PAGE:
Uzbekistan: Yes to political thaw, no to political opposition

The president is popular. But he’s still not ready to allow a genuine opponent in elections this Sunday.

Joanna Lillis

Khidirnazar Allakulov is an aspiring politician, but he will not be on the ballot when Uzbekistan holds its presidential election on October 24.

The former university rector, best known for exposing corruption in academia, would love to stand in the vote, which incumbent Shavkat Mirziyoyev is guaranteed to win with a landslide against four stalking horses.

Allakulov even claims bullishly – and improbably – that he would win in a fair fight.

But since the government thwarted his efforts to set up a political party, he finds himself shut out of the election, criticizing from the sidelines.

“They are afraid. Why are they afraid? If they let us in, if the Justice Ministry registered us, if a candidate from our party took part, everybody everywhere says openly that our candidate would win!” cried the irascible self-styled opposition leader in an interview inside the Tashkent apartment he uses as an office.

That seems highly unlikely, for two reasons.

First, Mirziyoyev is broadly popularly among voters, who appreciate his dynamic reforms – especially in the economy – that have transformed lives over his five years as president.

Second, for all his claim to have “millions” of supporters, Allakulov has little name recognition on the streets, despite creating a stir on social media by making the first attempt to register an opposition party since Mirziyoyev came to power.

In June the Justice Ministry rejected Allakulov’s bid to register the Truth and Progress (“Hakikat va Tarakkiyot”) party, saying that half of the 20,000 signatures required to support his application were invalid.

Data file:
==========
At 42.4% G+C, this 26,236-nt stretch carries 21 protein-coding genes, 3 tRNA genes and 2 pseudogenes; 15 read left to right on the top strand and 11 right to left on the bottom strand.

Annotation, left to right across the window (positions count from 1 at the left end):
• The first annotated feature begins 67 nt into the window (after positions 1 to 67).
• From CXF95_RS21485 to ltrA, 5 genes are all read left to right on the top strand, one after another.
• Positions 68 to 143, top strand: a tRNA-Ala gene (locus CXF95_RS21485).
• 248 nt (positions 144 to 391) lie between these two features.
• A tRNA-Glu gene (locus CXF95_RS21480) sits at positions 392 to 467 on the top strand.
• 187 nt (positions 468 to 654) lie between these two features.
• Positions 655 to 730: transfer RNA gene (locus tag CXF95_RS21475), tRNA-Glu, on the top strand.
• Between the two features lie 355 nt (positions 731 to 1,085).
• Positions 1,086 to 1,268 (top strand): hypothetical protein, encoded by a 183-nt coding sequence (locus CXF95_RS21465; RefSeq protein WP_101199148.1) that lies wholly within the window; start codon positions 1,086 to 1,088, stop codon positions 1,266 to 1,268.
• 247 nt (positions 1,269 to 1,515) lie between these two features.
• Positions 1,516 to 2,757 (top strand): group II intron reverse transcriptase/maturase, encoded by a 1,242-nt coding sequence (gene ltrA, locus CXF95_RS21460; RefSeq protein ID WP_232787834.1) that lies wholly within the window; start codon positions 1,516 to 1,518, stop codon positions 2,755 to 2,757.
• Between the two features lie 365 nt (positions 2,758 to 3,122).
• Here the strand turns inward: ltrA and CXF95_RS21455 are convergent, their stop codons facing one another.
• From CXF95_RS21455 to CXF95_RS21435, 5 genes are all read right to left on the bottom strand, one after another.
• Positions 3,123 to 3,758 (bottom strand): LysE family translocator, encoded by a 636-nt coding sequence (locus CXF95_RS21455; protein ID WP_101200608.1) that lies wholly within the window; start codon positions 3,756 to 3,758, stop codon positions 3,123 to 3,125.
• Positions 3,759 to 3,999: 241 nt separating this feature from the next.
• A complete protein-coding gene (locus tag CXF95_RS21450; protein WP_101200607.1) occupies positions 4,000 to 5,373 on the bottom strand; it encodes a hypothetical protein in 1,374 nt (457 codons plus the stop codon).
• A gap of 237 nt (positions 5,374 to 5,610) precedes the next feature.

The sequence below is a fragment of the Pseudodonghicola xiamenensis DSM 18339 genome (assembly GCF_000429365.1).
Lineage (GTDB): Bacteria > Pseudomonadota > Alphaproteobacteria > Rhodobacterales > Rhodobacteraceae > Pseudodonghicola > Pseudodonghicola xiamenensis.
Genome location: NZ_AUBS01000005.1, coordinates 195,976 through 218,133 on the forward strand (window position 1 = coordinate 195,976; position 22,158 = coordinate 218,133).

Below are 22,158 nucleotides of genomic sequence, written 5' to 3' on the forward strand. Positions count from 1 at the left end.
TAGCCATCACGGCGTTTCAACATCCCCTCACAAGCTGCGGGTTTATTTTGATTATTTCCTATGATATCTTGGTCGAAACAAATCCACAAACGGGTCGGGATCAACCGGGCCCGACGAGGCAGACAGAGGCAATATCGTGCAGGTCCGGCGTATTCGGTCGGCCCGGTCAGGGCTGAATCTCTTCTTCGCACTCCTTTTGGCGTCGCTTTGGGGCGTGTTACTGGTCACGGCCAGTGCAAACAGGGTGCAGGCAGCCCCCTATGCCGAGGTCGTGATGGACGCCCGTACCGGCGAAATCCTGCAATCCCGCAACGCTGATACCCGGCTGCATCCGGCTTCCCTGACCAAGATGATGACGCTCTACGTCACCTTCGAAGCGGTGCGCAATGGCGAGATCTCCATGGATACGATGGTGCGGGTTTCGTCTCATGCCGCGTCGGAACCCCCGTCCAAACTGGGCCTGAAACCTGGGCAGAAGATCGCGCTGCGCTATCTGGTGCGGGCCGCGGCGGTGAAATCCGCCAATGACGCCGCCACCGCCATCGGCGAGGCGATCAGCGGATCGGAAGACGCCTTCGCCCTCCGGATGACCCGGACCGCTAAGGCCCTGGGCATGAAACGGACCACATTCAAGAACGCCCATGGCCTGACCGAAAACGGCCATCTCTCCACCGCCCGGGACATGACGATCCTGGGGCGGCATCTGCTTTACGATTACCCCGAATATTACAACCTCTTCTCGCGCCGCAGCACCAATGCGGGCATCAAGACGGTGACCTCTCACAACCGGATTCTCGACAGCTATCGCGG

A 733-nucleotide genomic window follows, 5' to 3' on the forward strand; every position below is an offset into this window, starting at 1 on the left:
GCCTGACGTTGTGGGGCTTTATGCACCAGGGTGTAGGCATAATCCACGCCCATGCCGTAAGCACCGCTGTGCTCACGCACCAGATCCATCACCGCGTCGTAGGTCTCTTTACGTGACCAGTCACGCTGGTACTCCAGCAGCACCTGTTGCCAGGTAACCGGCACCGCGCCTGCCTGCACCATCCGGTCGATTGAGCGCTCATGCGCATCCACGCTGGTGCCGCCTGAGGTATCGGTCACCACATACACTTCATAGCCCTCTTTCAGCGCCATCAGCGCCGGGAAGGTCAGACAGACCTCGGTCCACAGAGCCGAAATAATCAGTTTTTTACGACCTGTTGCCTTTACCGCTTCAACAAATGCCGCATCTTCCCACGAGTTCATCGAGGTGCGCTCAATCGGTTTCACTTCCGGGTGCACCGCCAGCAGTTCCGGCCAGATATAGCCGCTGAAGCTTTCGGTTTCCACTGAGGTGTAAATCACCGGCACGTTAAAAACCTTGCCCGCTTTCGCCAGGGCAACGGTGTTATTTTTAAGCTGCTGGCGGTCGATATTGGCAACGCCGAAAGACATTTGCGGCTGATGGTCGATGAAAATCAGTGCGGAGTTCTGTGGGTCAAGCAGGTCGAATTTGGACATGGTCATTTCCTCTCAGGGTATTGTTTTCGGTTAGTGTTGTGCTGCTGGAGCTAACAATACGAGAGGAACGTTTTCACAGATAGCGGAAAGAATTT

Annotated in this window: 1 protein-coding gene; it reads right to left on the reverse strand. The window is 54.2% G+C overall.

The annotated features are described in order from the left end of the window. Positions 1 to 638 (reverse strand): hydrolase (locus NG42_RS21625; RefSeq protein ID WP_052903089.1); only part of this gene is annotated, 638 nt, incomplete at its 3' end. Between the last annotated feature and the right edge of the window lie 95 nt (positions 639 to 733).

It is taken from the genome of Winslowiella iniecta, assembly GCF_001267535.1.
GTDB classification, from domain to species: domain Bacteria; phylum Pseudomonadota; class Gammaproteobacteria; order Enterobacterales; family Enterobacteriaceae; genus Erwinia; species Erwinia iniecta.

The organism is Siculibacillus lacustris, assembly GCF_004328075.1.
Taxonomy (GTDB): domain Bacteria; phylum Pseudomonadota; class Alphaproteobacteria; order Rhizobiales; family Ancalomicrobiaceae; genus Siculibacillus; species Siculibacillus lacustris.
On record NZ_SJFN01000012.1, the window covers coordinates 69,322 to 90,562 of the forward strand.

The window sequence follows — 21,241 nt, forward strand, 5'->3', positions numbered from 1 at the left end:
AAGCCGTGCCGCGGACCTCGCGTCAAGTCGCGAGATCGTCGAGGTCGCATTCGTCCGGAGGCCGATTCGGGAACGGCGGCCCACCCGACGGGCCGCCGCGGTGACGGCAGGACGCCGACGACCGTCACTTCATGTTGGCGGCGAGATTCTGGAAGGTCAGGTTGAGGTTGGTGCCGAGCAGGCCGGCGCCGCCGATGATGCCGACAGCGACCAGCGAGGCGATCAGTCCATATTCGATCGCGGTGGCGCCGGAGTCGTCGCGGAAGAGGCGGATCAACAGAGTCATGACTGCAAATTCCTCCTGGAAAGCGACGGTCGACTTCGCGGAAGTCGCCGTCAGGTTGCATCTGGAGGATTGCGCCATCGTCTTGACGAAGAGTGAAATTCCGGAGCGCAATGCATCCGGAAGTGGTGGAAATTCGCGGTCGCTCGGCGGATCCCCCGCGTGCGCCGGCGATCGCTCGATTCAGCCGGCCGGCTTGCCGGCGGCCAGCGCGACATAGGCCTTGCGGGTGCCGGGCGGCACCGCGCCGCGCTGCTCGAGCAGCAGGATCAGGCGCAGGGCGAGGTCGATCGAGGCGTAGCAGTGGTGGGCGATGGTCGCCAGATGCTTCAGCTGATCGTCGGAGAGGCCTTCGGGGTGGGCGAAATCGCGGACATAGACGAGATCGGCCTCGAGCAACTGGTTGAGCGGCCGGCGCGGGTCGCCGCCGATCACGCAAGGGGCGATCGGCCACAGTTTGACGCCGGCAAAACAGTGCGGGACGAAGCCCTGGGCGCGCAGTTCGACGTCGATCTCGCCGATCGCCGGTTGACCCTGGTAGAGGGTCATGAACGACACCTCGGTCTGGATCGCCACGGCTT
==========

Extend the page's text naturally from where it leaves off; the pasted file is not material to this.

Allakulov dismisses this as a pretext to shut him out of a political scene featuring only five legally registered political parties, all pro-government.

With legislation that is “burdensome and open to arbitrary application,” registering a party in Uzbekistan is no breeze, international election monitors pointed out recently.

Having a registered party is crucial to entering the election race because independents are not allowed to stand.

Allakulov’s problems are not confined to his inability to clear that hurdle.

Since he launched his abortive political career, he says he has faced a barrage of intimidation, violence, and trumped-up court cases against himself, his relatives, and party activists.

He is not the only would-be opposition leader making such allegations.

Mahmudjon Yoldoshev, leader of the unregistered People’s Interests (“Xalq Manfaatlari”) party, claims he faced death threats after announcing his intention to challenge Mirziyoyev.

Both men say they have been subjected to orchestrated mob attacks, an experience also reported by the Erk (“Freedom”) Democratic Party.

Erk’s attempt to field singer Jahongir Otajonov in the election collapsed after a mob attacked his political meeting, and he subsequently quit politics.

Erk is Uzbekistan’s oldest opposition party, registered in 1991 but later banned under Islam Karimov, Mirziyoyev’s late predecessor, who crushed dissent and turned Uzbekistan into a brutal dictatorship.

Justice Minister Ruslanbek Davletov rejected an attempt to revive its registration last year.